Letter to the Editor: Improvements to Water-K Street

The D.C. Department of Transportation recently gave notice of its intention to make improvements to Water-K Street along the Georgetown waterfront.  For residents, workers, tourists and visitors, relief from the madness of lower Georgetown cannot come soon enough.  The Georgetown-Burleith Advisory Neighborhood Commission should support this plan.  We need help from local representatives and city planners to bring order to the chaotic and dangerous traffic congestion that has become the norm in our neighborhood.

The proposed plan calling for protected bike lanes, safer cross walks, improved emergency vehicle access, a plan to manage the prolific volume of tour busses, signage to direct cars seeking access to Maryland away from Water Street and traffic-calming features is a first step toward pedestrian, bicyclist and driver safety. Neighbors and I agree that these changes will improve safety and traffic congestion across Water-K Street.  The city also needs to consider traffic signals and enforcement against traffic violations including illegal parking, double-parking, tour bus idling and aggressive driving as measures to keep people safe and keep traffic flowing.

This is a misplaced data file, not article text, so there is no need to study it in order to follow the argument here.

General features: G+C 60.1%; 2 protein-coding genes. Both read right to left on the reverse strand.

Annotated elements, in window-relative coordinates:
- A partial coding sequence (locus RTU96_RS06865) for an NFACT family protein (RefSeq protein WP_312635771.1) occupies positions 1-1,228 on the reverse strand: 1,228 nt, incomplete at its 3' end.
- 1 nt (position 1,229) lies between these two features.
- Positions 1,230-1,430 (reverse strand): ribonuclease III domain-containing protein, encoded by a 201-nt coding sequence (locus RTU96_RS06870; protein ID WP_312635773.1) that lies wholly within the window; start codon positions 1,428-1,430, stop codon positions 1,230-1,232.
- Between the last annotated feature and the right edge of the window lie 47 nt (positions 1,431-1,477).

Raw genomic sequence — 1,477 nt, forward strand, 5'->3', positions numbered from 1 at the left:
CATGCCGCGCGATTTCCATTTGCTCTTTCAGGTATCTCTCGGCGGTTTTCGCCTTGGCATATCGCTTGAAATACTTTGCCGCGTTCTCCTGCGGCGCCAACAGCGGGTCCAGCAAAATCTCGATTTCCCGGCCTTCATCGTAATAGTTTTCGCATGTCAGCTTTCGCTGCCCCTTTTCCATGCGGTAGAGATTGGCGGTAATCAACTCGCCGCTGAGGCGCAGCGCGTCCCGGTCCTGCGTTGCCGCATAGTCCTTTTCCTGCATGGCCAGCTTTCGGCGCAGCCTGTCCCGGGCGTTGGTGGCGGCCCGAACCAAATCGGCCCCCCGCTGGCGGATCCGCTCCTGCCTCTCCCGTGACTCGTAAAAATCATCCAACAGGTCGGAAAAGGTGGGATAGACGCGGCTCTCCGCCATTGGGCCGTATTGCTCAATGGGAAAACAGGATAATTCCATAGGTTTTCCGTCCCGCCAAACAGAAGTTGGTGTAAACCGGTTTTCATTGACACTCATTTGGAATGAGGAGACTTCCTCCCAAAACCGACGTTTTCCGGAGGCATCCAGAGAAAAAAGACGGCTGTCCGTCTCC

Today 3,000 bikes per day travel along Water-K Street, nearly 1,000 residents access their homes via Water Street, thousands work on Water-K Street. Add to this routine traffic the shoppers, diners, movie-goers and tour busses, and it becomes clear that there is a significant problem to address before someone is seriously injured or loses their life when emergency vehicles cannot reach a person in need.

The cost of this proposal is loss of some metered parking spaces on Water-K — specifically, 42 spaces across seven blocks.  Replacement spaces can be available in parking garages. The displacement of these parking spaces should not hold back our elected officials from supporting changes to protect the safety of Georgetown residents, workers and visitors.  We in lower Georgetown look forward to some relief via the ANC and DDOT.

— Meg Hardon, the Papermill Condominium

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